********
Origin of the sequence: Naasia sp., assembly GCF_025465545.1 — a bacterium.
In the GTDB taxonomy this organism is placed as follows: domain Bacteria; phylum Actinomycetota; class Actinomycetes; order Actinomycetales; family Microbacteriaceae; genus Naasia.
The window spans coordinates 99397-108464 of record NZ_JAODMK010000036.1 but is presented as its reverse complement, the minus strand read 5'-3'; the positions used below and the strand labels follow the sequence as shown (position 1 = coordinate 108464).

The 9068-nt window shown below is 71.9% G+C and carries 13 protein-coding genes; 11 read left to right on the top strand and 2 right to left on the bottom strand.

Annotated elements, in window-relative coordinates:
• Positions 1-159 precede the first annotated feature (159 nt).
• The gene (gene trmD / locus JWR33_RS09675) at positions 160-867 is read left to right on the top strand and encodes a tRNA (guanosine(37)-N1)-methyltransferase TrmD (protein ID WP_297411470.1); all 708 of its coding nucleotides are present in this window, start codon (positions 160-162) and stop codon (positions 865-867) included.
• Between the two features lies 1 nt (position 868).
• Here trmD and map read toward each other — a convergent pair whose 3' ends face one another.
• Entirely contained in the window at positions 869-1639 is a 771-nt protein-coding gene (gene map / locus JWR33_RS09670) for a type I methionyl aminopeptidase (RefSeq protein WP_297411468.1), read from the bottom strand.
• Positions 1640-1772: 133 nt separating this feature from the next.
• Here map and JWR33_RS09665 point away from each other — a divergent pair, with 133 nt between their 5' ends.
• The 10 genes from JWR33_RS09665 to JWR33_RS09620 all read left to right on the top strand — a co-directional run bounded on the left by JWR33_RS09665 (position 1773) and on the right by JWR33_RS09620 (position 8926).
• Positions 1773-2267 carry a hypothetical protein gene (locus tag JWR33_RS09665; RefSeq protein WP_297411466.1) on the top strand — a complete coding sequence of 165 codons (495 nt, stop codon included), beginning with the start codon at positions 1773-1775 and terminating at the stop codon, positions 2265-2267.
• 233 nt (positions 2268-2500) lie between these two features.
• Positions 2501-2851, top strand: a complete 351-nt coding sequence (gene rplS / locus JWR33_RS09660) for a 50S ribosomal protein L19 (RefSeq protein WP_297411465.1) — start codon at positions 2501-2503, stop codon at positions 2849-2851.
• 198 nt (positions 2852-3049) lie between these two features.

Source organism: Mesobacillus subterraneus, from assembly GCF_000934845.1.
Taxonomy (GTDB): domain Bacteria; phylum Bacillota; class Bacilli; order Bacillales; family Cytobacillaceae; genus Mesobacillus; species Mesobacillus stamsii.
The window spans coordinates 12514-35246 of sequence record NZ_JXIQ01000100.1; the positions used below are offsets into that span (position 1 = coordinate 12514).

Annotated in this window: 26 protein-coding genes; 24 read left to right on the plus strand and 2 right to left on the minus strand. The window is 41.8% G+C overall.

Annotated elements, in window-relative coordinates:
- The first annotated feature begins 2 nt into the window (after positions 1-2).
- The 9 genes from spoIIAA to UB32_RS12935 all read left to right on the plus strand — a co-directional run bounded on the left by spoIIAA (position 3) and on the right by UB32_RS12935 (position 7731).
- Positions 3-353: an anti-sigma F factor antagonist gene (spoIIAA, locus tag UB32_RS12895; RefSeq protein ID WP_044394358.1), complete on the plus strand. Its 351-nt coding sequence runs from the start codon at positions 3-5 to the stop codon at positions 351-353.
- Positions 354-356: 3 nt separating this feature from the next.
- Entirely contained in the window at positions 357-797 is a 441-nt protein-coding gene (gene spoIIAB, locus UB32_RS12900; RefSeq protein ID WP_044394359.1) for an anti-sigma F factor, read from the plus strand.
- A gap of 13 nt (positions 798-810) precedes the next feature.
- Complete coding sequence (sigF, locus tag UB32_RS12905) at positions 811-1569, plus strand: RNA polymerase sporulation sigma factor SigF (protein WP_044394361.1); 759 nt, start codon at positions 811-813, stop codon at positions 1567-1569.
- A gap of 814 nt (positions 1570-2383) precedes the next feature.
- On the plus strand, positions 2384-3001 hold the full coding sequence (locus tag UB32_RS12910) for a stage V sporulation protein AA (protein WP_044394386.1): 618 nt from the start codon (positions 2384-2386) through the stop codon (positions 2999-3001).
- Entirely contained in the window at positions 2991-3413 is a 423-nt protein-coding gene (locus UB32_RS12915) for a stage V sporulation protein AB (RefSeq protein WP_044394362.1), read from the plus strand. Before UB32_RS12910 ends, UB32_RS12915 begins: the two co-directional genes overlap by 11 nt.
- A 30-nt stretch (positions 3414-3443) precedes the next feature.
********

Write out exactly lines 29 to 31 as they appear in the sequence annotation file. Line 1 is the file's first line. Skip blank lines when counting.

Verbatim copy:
- Complete coding sequence (sigF, locus tag UB32_RS12905) at positions 811-1569, plus strand: RNA polymerase sporulation sigma factor SigF (protein WP_044394361.1); 759 nt, start codon at positions 811-813, stop codon at positions 1567-1569.
- A gap of 814 nt (positions 1570-2383) precedes the next feature.
- On the plus strand, positions 2384-3001 hold the full coding sequence (locus tag UB32_RS12910) for a stage V sporulation protein AA (protein WP_044394386.1): 618 nt from the start codon (positions 2384-2386) through the stop codon (positions 2999-3001).